The City has been given the go-ahead to begin construction on 44th Street (Highway 16) as Saskatchewan approved funding to fix the deteriorating 62nd Avenue intersection.
On Tuesday, the Government of Saskatchewan approved $1.69 million for the intersection.
The fund was received through the Municipal Economic Enhancement Program (MEEP).
Shovels are expected to hit the ground in early 2021.
Responding to some residents wondering why the project hasn’t started this year, Mayor Aalbers said the City wasn’t ready for the project.
“Until you have it in the budget, you don’t get all that pre-work done. Thank goodness we’ve been budgeting for those kinds of things, but this one came about out of the ashes, around the asphalt this spring, so it was a little challenging.”
Aalbers mentioned melting snow and semi-trucks being a contributing factor in the damage.
“When [the ashphalt] starts to crumble, we just couldn’t stop it. It’s just one of the challenges we have. It just turned out once that moisture and frost got into the asphalt, it started to deteriorate a lot faster than we’ve seen,” mentioned Aalbers.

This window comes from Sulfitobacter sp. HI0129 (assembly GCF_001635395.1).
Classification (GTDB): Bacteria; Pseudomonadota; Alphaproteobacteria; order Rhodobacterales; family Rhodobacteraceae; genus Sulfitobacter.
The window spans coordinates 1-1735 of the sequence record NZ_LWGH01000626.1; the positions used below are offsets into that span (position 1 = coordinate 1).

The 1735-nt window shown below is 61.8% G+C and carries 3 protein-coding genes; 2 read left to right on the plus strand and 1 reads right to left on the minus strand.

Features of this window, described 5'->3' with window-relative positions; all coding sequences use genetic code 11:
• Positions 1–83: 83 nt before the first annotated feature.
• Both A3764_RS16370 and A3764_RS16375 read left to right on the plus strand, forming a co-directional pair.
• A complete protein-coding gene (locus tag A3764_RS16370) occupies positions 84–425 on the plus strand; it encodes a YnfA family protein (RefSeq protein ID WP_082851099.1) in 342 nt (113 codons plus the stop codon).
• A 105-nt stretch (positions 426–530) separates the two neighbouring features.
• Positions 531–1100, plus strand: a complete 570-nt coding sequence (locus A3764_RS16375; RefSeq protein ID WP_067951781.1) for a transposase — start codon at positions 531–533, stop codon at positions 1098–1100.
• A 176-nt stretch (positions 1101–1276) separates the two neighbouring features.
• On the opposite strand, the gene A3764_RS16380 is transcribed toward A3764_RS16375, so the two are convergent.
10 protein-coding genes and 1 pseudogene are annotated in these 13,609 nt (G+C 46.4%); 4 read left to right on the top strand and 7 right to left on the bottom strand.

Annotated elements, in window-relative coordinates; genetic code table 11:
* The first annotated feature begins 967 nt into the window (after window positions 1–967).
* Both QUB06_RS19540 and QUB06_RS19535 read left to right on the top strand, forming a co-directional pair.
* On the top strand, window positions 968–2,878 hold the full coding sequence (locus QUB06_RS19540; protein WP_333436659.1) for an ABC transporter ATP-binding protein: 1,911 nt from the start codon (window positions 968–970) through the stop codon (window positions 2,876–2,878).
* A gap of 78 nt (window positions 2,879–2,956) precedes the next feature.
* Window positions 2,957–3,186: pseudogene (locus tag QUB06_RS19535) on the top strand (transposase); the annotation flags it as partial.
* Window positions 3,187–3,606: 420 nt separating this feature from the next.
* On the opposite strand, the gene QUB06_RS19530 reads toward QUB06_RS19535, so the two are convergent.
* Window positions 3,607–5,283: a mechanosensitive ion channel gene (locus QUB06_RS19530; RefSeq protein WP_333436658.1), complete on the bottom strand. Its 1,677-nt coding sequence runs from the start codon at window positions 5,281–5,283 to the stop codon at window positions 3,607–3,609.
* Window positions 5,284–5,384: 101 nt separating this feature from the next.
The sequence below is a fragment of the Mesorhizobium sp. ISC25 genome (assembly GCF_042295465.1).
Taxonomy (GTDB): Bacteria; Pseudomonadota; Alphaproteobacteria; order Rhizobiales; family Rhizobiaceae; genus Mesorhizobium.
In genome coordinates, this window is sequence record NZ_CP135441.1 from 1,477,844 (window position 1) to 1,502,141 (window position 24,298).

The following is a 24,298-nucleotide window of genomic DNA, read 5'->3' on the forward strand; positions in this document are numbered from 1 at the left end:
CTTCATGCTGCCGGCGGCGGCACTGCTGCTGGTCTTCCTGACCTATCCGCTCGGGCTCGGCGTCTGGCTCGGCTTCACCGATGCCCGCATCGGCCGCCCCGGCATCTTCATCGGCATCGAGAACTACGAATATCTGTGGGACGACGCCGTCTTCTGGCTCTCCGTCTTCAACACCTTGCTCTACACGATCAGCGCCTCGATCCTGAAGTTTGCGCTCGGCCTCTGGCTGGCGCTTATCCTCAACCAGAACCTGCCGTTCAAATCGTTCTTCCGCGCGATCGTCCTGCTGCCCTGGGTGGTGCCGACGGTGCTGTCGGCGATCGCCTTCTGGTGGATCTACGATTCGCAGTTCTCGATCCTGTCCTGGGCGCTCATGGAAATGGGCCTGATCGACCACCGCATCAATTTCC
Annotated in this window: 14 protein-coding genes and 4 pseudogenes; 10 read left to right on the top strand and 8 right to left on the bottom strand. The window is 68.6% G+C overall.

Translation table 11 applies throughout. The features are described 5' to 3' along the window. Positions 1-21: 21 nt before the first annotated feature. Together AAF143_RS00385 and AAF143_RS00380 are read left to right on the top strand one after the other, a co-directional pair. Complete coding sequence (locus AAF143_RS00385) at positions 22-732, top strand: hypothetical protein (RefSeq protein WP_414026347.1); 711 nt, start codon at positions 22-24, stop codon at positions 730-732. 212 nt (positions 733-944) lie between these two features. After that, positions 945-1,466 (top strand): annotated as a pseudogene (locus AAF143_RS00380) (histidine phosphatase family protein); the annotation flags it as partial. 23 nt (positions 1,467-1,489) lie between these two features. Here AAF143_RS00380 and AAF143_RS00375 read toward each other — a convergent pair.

“We sometimes see [the deterioration] take a year or two, or three to progress to a point that we can patch it.”
Aalbers said the City has already begun the planning stages and estimates the project will take a couple of months to complete.
“We do have to do some engineering and I want to remind people that there will be underground work that has to be done before we pour a block of concrete on that intersection. It’s gonna take some massive excavation and we want to do it right the first time.”
He adds traffic will be a huge challenge especially for those who travel through that intersection every day.
“The intersection will be open to a point, especially for east-west traffic, it may be one lane…we’re going to have to work around going north-south, I’m sure that will be the biggest challenge because if we’re working on the east-west direction you won’t be able to travel north while they’re pouring concrete.”
At a Governance and Priorities Committee on July 13th, City council mentioned the funding was secure, and the City was waiting for approval on the specific project.
The City will be covering the remaining estimated $970,00 to finish the project.
The Village of Paradise Hill was also a part of an additional 244 projects approved by the province on Wednesday.
The municipality will receive over $70,000 for an erosion control project, a Carlton Trail sign and water treatment plant filters.
The announcement brought the total projects approved to 741 with a $127 million investment so far through the province to help boost economic recovery.